||5R01CA086273-04 Interpret this number
||University Of Illinois At Chicago
||Youth Smoking and the Media
DESCRIPTION: (Applicant's Description)
While there is evidence that counteradvertising about tobacco can influence
tobacco use, not all campaigns report these effects for youth. In addition,
some studies suggest news coverage on tobacco can lead to reductions in
consumption , but no studies have examined the effects of news coverage on
youth smoking. This project aims to relate counteradvertising on television,
and news coverage of tobacco issues, to measures of youth smoking across the
United States. The project will build on the work of the Robert Wood Johnson
Foundation-funded 'Bridging the Gap' project which links data from the
Monitoring the Future surveys (MTFS) of 8 , 10 and 12 graders, to a project
called 'ImpacTeen', which measures tobacco policy and environmental influences
relevant to tobacco prevailing in each participating schools' community. The
proposed project will use archival data from Nielsen Media Research to
construct indices of exposure to counteradvertising (expenditure, gross rating
points and teen-target rating points (TRPs) in each MTF community from 1994
through 2002, including the subset that comprise ImpacTeen sites from 1999
through 2002. Validation of the archival data set will be undertaken by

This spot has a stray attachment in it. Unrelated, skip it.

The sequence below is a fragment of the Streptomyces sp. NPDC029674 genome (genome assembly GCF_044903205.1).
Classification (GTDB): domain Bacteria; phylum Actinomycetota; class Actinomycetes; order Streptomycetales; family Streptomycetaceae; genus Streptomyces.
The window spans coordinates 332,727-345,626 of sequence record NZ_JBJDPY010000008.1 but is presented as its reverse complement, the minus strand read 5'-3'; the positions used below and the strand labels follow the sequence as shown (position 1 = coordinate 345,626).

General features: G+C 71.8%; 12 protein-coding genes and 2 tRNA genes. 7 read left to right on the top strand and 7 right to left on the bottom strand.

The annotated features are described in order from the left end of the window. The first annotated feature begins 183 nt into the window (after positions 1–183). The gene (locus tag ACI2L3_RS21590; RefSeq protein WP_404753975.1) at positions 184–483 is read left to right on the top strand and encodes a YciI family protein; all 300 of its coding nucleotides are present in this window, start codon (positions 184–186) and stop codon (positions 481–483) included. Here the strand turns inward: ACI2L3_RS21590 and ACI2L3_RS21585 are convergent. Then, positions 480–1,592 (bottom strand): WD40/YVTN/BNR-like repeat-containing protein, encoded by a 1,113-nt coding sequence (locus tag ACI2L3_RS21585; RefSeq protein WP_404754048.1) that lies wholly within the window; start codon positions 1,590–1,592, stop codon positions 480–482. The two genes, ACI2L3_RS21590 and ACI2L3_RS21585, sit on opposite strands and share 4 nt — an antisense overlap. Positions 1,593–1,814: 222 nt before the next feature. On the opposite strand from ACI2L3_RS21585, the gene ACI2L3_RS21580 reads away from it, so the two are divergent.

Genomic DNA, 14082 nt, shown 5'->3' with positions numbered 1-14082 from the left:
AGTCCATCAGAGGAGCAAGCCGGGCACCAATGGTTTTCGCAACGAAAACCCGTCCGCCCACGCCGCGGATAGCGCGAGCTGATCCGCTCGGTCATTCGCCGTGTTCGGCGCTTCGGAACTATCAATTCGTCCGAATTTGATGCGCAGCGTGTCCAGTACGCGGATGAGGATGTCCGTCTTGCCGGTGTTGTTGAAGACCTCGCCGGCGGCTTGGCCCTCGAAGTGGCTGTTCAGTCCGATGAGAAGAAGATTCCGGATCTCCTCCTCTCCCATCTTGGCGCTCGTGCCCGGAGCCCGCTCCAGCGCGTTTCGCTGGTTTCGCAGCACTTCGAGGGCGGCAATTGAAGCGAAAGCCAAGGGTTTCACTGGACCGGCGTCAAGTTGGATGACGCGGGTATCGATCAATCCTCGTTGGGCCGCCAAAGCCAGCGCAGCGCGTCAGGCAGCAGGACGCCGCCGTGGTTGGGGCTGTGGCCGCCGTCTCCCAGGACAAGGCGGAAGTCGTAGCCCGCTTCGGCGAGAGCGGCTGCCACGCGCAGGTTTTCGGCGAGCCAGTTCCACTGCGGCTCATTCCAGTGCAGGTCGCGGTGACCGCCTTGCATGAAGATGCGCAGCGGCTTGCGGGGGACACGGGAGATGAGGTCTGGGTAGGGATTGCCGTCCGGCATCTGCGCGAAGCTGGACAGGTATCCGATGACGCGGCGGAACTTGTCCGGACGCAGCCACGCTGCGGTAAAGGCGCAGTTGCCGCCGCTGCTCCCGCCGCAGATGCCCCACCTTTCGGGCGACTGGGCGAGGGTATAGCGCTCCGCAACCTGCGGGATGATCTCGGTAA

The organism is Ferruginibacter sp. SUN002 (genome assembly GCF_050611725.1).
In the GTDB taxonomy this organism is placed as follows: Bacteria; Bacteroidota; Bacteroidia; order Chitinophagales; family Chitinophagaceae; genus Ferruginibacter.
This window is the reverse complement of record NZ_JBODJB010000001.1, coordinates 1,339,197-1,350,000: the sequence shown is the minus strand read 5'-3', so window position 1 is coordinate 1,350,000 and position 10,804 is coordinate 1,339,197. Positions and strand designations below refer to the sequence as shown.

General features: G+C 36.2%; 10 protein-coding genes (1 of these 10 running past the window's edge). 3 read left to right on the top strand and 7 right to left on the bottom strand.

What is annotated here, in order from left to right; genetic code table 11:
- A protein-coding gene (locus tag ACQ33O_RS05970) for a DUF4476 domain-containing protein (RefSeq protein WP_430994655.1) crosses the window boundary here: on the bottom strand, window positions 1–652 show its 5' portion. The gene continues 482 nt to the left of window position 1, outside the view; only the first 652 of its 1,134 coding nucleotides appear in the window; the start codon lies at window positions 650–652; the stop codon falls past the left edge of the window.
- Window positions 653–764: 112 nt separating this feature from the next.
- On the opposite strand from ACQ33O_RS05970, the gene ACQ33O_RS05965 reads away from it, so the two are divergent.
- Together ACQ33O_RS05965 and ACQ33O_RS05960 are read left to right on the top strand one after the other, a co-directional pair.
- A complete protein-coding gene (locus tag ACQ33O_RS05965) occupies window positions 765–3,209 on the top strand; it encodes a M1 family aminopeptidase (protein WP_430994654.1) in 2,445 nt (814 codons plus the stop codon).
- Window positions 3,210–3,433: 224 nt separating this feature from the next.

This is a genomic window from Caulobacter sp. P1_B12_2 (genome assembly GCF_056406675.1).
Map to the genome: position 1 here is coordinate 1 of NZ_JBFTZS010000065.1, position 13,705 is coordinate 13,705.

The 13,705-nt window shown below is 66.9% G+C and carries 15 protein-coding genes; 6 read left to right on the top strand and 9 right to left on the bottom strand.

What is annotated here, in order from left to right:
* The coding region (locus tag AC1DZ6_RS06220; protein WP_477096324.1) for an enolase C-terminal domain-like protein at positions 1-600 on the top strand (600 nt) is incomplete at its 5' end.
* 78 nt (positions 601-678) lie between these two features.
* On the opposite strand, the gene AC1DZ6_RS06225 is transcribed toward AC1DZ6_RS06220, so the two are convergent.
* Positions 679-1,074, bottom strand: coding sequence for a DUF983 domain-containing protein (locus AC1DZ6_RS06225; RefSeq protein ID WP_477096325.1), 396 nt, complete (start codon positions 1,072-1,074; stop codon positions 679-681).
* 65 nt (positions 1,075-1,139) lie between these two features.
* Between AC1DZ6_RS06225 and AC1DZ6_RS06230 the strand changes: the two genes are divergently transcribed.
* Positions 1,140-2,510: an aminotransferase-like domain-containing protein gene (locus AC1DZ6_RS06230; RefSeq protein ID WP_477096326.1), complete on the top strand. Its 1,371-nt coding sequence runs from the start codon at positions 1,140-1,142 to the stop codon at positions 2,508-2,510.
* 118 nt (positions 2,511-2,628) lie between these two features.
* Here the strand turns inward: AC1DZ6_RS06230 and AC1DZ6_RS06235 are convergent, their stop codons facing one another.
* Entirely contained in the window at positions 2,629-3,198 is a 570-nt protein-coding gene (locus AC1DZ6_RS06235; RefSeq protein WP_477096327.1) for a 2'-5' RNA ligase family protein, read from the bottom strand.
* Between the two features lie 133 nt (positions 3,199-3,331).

reference to media purchase and placement records for the California Tobacco
Control Program, and by reference to measures of recall of counteradvertising
in the MTF surveys. Indices of 'effectiveness-adjusted' TRPs will be
constructed, based upon focus group discussions with teenagers and input from
an expert panel of people with experience in developing and assessing tobacco
counteradvertising messages. In addition, measures of exposure to newspaper
stories about tobacco issues for each MTFS site from 1999 through 2002 will be
constructed using news clip data from Burrelle's Information Service and
mapped to communities through information on newspaper circulation from the
Audit Bureau of Circulation. For each community, indices of extent and tone
of newspaper coverage on tobacco overall and for specific tobacco topics will
be made using the metric of equivalent column inch advertising rate.
Econometric techniques will be used to relate the extent of counteradvertising
and extent of newspaper coverage to attitudes about smoking, and measures of
youth smoking, including intention to smoke, smoking prevalence, consumption,
and intention and attempts to quit. The analysis will also explore the
relative impact of counteradvertising, newspaper coverage on tobacco, and
other already collected measures of tobacco policy and environment (such as
price, promotion and product placement in retail outlets, state and local laws
relating to youth access, clean indoor air and tobacco advertising, price of
cigarettes, school programs and more) on indices of youth smoking. This study,
by assessing the value of counteradvertising and media coverage in reducing
smoking among youth, will guide health policy and health funding decisions
related to youth smoking prevention.
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